Discussion against gravity
« Reply #14 on: 15/11/2010 11:34:07 »
NO As JP said that Lighter objects don't seem to fall because they're so tiny that the air molecules bouncing around is enough to keep them floating.
Then if we assume that there is no air just like in vacuum then the tiny particles should come down if the gravity exists
If you take into consideration gravity is very weak, then of course if you apply enough resistence it can overcome the power of gravity. To understand the magnitude of gravity, just place a paper clip and take a very small magnet. Place the paper clip on the ground and see if the magnet will attract it... That tiny magnet is overcoming the power of the entire earth!

And where are particles coming down in the vacuum? I am confused by this.
 

Offline syedbukhari39

  • Jr. Member
  • **
  • Posts: 24
    • View Profile
Discussion against gravity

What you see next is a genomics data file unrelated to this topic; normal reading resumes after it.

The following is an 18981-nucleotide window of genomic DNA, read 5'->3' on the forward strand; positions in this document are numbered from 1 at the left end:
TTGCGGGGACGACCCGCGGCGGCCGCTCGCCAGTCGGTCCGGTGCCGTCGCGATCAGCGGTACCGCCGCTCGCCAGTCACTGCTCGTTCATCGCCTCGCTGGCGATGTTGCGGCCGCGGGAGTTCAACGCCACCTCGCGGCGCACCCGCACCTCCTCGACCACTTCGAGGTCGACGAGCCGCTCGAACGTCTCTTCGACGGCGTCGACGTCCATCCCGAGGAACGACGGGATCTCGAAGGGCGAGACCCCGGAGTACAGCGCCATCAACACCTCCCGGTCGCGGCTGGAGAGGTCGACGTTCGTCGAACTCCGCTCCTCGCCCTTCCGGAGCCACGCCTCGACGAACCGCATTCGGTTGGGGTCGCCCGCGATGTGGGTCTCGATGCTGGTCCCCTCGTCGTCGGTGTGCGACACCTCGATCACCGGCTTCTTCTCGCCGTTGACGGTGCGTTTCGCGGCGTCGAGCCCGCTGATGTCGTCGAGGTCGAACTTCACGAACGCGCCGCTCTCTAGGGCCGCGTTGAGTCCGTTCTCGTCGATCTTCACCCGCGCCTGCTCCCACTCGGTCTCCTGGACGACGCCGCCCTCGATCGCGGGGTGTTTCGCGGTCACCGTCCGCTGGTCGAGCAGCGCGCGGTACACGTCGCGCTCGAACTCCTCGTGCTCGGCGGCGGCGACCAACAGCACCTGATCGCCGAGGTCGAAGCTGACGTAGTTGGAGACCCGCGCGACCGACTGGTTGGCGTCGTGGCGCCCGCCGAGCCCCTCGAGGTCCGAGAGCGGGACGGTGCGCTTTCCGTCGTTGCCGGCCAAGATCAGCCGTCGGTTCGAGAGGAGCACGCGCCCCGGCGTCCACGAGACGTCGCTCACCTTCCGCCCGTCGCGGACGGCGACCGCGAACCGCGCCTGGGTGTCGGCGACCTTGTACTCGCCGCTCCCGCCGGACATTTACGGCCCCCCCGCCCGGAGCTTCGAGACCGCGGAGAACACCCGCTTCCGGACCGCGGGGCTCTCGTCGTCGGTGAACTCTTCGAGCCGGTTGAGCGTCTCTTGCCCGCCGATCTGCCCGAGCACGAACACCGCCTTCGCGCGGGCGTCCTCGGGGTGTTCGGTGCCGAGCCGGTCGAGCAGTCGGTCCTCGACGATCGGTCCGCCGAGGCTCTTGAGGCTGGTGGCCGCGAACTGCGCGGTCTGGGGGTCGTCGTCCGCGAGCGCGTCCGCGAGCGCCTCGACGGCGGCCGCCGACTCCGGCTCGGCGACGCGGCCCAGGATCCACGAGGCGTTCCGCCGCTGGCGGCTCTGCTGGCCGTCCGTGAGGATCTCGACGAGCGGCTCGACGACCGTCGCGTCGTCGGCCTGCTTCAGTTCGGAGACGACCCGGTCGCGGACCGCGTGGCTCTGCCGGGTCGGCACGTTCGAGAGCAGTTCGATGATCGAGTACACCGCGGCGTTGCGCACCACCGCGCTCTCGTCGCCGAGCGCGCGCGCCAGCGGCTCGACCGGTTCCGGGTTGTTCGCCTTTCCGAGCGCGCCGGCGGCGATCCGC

« Reply #15 on: 15/11/2010 12:20:01 »
 If you take into consideration gravity is very weak, then of course if you apply enough resistence it can overcome the power of gravity. To understand the magnitude of gravity, just place a paper clip and take a very small magnet. Place the paper clip on the ground and see if the magnet will attract it... That tiny magnet is overcoming the power of the entire earth

As you admitted that the gravity is very weak force, a magnet can overcome on this force.On one side it is strong enough that whole the universe is controlled and governed by this gravitational force and on the other hand it is so weak that a small magnet can overcome on it. How it is possible?